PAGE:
What Does Mucus do?
Your mouth, nose, throat, sinuses and lungs are lined with mucus membranes. These membranes contain mucus glands that produce - surprise - mucus.
Mucus-producing membranes line specific passages in your body, like the respiratory and digestive tracts, for protection and support.
Mucus is a mixture of water, sugars and proteins (and other things that have long, scientific names). But even though this slippery, gooey liquid is far from glamorous, it plays an important role in your health.
The mucus that's produced in your respiratory tract has 3 important jobs:
- MUCUS PROTECTS. Mucus moistens and warms inhaled air and keeps the mucus membrane cells and the little hairs called "cilia" lubricated. These little hairs line the top layer of mucus membrane cells. Cilia helps to remove inhaled particles that have gotten trapped by the mucus layer covering the cilia. They need to stay moist to do their job.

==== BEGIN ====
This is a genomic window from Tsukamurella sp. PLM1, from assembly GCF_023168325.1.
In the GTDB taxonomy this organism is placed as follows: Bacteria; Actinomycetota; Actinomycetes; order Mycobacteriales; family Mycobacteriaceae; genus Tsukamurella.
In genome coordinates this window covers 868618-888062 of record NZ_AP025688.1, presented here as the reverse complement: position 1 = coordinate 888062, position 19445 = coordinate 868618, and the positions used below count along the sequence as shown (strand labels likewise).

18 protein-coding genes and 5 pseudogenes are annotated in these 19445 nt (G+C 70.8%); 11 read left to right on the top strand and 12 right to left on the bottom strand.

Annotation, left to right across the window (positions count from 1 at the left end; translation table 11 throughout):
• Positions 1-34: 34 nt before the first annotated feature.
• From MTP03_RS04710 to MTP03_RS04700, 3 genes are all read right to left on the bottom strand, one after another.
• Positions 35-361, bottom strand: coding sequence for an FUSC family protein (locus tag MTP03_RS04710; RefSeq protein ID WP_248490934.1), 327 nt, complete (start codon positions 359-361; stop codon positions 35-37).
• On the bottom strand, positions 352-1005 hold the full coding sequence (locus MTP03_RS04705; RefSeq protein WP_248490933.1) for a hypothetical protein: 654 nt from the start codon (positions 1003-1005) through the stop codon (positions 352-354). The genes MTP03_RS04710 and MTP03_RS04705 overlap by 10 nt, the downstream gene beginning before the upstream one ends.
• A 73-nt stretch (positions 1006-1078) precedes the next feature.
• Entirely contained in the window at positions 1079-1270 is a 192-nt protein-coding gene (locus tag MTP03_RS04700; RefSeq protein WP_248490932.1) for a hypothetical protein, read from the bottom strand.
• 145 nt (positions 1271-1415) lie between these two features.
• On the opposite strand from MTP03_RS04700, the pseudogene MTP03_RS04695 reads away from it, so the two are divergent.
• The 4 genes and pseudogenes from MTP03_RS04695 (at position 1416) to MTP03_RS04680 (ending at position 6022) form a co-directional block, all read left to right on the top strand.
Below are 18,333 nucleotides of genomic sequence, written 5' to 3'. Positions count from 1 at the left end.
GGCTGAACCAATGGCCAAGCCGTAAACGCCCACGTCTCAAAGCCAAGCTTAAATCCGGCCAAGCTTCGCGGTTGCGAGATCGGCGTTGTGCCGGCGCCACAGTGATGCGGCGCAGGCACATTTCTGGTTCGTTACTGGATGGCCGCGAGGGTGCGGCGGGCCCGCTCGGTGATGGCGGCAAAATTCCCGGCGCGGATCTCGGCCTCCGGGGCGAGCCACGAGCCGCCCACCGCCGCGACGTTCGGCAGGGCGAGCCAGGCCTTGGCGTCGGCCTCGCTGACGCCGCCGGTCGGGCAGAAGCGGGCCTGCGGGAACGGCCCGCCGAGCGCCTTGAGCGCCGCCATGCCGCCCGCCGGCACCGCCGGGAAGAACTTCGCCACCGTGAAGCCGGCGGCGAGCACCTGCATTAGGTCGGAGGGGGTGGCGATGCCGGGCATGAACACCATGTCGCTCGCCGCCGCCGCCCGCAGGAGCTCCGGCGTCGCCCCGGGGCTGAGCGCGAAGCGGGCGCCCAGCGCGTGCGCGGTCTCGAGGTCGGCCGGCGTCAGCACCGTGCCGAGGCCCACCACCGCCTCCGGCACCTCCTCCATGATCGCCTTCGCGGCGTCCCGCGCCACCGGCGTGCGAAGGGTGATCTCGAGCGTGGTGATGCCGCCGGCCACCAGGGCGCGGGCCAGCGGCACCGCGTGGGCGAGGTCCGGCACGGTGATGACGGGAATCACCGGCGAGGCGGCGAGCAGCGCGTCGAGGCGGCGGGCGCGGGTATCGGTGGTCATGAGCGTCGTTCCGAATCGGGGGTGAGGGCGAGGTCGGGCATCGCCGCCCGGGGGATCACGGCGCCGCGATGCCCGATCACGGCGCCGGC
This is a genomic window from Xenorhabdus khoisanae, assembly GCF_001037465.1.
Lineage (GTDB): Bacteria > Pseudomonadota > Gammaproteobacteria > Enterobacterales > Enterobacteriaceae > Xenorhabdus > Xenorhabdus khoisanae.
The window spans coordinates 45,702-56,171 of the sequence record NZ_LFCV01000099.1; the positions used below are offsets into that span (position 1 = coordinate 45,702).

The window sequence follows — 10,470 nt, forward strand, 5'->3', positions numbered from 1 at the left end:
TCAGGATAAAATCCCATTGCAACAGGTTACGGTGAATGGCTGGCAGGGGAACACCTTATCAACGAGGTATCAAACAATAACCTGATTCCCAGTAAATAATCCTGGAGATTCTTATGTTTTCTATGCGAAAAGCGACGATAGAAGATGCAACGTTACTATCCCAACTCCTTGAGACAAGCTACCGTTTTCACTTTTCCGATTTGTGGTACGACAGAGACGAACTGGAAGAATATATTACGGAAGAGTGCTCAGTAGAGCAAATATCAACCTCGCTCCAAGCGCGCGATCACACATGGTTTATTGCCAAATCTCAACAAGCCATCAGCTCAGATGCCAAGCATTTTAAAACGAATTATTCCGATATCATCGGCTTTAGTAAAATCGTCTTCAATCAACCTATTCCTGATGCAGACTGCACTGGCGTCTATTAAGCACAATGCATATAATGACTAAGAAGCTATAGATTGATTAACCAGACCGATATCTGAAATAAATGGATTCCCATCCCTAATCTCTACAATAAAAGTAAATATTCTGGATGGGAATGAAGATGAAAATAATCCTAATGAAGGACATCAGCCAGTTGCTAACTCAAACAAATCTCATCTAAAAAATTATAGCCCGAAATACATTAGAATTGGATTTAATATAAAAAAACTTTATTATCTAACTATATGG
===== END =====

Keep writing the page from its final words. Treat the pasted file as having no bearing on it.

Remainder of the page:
- MUCUS ACTS AS A BARRIER. Mucus traps inhaled particles (like dust, allergens, bacteria, or viruses) and keeps them from getting deeper into your lungs. Mucus also keeps them from invading the cells lining your airway and entering your system. The cilia transport the mucus layer toward your throat, where it could either get spit out or swallowed.
- MUCUS DEFENDS YOUR BODY. Mucus contains antibodies, enzymes, and proteins that work to help get rid of whatever's in the air you've inhaled that could make you sick.
But sometimes, the mucus layer in your airways lets something slip by or is overwhelmed by the amount of particles inhaled. This could be bacteria, a virus that's getting passed around, or an allergen (like pollen) that will aggravate your respiratory tract.
One of the ways your body might react to an irritant or an infection is by producing more mucus. Your mucus may get thicker and change color, too. Just one way your body attacks the thing that’s making you sick.